Tag Archive for social value

US Rio+2.0 Speed Geeking Session

FrontLine SMS Screen Shot

So I’ve learned a new word: Speed Geeking. It’s like speed dating but for geeks to quickly present their ideas to a small group. You have five minutes strict, and then move on to the next presenting geek. It was a very interesting format, but it clearly had accessibility issue: I walk with a cane and I found it very hard. It would have been impossible in a wheelchair. And others with disabilities clearly had issues with this format. But that said, I’ve learned a lot. Below are my notes on the Speed Geeking event at US Rio +2.0. Noel Dickover — Senior New Media Advisor, Office of eDiplomacy, U.S. Department of State — introduced Speed Geeking and ran the event with an iron fist! FrontlineSMS Demoed by Sean Martin McDonald, Director of Operations http://www.frontlinesms.com Main Point: SMS is cheap data that is easy to structure and moves over cell networks (without Internet) Yahoo Demoed by Gil Yehuda, Director of Open Source Product Management at Yahoo! Gil talk about the use of Flickr for journalism, human rights, and keeping people safe. He raised the issue of copyright. KIVA Demoed by Beth Kuenstler, VP of Marketing & Communications If you haven’t…

US Rio+2.0 Breakout Session on Environmental & Conservation Education

Below are the notes from the US Rio+2.0 conference hosted at Stanford last week. The notes are from the Education: Environment and Conservation breakout session. US Rio+2.0 Breakout Session Education: Environment and Conservation Attendees: Prof. Anthony D. Barnosky: Professor and Curator, Department of Integrative Biology at University of California Berkeley Wali Modaqiq: Deputy Director General (DDG), National Environmental Protection Agency (NEPA) of Islamic Republic of Afghanistan Dr. Khalid Naseemi: Chief of Staff & Spokes Person for National Environmental Protection Agency (NEPA) of Islamic Republic of Afghanistan Julie Noblitt: The Green Ninja — Climate-action Superhero Prof. Robert Siegel, M.D., Ph.D.: Associate Professor, Microbiology & Immunology Human Biology/African Studies at Stanford School of Humanities and Sciences Dr. Beth Stevens: Senior Vice President, Corporate Citizenship Environment and Conservation at Disney Worldwide Services, Inc. Madam Anyaa Vohiri, M.A., J.D.: Executive Director, Environmental Protection Agency of Liberia Olga Werby, Ed.D.: President, Pipsqueak Productions, LLC. Mostapha Zaher: Director General (DG), National Environmental Protection Agency (NEPA) of Islamic Republic of Afghanistan Our breakout group was partly the result of the conversation started the day before in the Environment session. Some of the members of our breakout group were present in that session as well. The main discussion…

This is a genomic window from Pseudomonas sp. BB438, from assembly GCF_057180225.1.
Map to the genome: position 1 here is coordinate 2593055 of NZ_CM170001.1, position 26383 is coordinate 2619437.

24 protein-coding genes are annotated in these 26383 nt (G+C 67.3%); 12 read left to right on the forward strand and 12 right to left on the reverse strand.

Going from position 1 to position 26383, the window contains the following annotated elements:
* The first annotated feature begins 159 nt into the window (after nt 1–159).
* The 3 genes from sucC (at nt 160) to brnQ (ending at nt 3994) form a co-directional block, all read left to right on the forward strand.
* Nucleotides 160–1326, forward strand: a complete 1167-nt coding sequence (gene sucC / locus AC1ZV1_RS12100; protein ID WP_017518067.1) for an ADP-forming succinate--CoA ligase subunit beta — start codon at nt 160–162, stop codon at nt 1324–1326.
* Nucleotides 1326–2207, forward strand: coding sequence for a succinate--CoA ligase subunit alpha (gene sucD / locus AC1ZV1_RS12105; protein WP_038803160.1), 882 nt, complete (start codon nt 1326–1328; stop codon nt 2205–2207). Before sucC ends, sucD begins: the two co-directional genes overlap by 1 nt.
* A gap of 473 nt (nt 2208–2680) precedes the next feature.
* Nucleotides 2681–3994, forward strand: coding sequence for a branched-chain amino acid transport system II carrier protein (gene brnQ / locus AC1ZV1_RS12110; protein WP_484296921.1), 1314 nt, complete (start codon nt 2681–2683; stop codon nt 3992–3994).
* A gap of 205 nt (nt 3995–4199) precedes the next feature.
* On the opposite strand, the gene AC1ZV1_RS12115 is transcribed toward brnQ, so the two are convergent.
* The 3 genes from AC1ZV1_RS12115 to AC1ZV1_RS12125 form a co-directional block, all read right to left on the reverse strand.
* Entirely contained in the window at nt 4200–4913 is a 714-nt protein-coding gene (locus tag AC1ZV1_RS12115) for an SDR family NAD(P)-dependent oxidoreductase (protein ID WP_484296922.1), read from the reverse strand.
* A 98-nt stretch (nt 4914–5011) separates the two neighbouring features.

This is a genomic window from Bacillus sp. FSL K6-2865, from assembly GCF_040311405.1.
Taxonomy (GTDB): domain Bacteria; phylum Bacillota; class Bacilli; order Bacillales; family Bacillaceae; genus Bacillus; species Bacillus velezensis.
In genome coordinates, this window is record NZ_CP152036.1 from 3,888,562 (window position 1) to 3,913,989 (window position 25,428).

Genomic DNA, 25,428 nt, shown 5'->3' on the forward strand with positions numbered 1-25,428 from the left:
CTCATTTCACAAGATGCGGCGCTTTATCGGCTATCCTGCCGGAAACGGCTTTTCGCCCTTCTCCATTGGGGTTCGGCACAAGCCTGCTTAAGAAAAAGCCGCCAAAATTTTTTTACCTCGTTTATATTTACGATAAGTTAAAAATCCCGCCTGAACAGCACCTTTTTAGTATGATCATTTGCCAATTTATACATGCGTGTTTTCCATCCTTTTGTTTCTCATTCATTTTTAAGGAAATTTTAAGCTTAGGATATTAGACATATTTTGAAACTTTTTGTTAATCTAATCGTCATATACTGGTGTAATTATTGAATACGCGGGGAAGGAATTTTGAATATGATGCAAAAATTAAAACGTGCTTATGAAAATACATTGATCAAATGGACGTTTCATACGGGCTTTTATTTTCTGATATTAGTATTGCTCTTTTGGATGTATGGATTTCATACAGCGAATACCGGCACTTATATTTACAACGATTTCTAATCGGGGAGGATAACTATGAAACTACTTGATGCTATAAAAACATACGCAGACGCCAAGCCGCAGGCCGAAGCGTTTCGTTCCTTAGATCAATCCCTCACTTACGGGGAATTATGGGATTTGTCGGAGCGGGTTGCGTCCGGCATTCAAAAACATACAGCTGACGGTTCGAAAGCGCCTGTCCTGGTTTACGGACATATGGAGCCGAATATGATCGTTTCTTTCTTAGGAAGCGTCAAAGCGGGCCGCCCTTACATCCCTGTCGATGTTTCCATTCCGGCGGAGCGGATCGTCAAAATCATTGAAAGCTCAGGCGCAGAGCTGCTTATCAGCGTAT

Cultural Differences through Time

Bottle of Heroin (1890-1910) by Bayer, sold as a non-addictive substitute for morphine